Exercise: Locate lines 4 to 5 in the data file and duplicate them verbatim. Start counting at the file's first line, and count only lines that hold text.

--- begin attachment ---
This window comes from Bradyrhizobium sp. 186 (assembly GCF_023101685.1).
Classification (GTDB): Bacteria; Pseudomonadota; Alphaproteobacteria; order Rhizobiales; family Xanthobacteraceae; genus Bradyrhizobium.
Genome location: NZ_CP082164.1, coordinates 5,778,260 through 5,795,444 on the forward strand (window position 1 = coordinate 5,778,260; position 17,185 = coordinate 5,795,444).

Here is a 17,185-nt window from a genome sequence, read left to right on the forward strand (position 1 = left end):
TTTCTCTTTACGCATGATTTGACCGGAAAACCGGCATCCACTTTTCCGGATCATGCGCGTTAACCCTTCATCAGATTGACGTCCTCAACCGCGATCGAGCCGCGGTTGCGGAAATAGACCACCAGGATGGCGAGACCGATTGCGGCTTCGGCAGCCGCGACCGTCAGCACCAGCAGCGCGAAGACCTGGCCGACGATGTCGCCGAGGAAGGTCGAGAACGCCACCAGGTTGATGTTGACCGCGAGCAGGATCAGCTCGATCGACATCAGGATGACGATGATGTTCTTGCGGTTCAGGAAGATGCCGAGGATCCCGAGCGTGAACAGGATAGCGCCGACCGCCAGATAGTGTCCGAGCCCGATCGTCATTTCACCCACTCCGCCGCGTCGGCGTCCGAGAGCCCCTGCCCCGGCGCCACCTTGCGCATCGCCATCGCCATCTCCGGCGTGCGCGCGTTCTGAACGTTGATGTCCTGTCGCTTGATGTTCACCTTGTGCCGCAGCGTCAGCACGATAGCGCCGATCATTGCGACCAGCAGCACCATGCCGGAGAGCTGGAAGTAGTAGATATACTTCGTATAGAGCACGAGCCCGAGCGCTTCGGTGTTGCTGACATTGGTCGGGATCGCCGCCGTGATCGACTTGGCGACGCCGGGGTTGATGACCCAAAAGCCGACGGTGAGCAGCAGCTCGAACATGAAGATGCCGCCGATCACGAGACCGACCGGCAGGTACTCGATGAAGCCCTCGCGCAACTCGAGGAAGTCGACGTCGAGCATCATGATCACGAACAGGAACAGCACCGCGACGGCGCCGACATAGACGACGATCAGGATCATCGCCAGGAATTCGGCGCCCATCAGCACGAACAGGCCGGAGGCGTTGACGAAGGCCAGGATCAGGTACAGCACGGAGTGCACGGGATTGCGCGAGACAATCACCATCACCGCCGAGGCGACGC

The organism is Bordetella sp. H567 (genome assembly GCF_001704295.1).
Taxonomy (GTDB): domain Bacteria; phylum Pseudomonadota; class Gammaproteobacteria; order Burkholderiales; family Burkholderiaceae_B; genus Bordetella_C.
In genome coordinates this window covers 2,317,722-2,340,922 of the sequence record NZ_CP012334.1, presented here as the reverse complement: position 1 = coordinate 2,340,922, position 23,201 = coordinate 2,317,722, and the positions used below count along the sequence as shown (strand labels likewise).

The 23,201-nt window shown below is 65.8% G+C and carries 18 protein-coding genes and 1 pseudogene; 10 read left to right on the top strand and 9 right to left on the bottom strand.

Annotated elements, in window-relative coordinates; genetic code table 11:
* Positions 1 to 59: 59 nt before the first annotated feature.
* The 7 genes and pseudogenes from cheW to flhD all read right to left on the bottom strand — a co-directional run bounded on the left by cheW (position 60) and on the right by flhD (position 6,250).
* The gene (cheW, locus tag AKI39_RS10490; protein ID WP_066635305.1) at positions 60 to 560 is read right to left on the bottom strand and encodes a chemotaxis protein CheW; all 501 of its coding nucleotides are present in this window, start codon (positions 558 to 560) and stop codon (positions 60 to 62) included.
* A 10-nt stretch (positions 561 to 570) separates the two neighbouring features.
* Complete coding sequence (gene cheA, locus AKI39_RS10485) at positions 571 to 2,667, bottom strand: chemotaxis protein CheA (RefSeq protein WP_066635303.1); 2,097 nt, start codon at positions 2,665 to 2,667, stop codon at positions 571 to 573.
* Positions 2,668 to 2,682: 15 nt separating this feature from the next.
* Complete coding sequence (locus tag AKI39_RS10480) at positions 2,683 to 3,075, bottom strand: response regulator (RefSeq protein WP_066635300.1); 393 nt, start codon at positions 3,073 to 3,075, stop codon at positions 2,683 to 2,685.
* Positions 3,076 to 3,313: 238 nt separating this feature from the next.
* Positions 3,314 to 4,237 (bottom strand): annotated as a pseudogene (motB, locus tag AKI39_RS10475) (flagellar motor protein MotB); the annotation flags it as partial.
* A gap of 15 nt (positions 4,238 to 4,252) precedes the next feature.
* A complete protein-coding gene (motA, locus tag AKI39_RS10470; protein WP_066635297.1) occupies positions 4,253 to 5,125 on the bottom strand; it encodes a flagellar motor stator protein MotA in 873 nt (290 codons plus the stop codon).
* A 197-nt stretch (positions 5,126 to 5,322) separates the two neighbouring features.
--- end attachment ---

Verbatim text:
Here is a 17,185-nt window from a genome sequence, read left to right on the forward strand (position 1 = left end):
TTTCTCTTTACGCATGATTTGACCGGAAAACCGGCATCCACTTTTCCGGATCATGCGCGTTAACCCTTCATCAGATTGACGTCCTCAACCGCGATCGAGCCGCGGTTGCGGAAATAGACCACCAGGATGGCGAGACCGATTGCGGCTTCGGCAGCCGCGACCGTCAGCACCAGCAGCGCGAAGACCTGGCCGACGATGTCGCCGAGGAAGGTCGAGAACGCCACCAGGTTGATGTTGACCGCGAGCAGGATCAGCTCGATCGACATCAGGATGACGATGATGTTCTTGCGGTTCAGGAAGATGCCGAGGATCCCGAGCGTGAACAGGATAGCGCCGACCGCCAGATAGTGTCCGAGCCCGATCGTCATTTCACCCACTCCGCCGCGTCGGCGTCCGAGAGCCCCTGCCCCGGCGCCACCTTGCGCATCGCCATCGCCATCTCCGGCGTGCGCGCGTTCTGAACGTTGATGTCCTGTCGCTTGATGTTCACCTTGTGCCGCAGCGTCAGCACGATAGCGCCGATCATTGCGACCAGCAGCACCATGCCGGAGAGCTGGAAGTAGTAGATATACTTCGTATAGAGCACGAGCCCGAGCGCTTCGGTGTTGCTGACATTGGTCGGGATCGCCGCCGTGATCGACTTGGCGACGCCGGGGTTGATGACCCAAAAGCCGACGGTGAGCAGCAGCTCGAACATGAAGATGCCGCCGATCACGAGACCGACCGGCAGGTACTCGATGAAGCCCTCGCGCAACTCGAGGAAGTCGACGTCGAGCATCATGATCACGAACAGGAACAGCACCGCGACGGCGCCGACATAGACGACGATCAGGATCATCGCCAGGAATTCGGCGCCCATCAGCACGAACAGGCCGGAGGCGTTGACGAAGGCCAGGATCAGGTACAGCACGGAGTGCACGGGATTGCGCGAGACAATCACCATCACCGCCGAGGCGACGC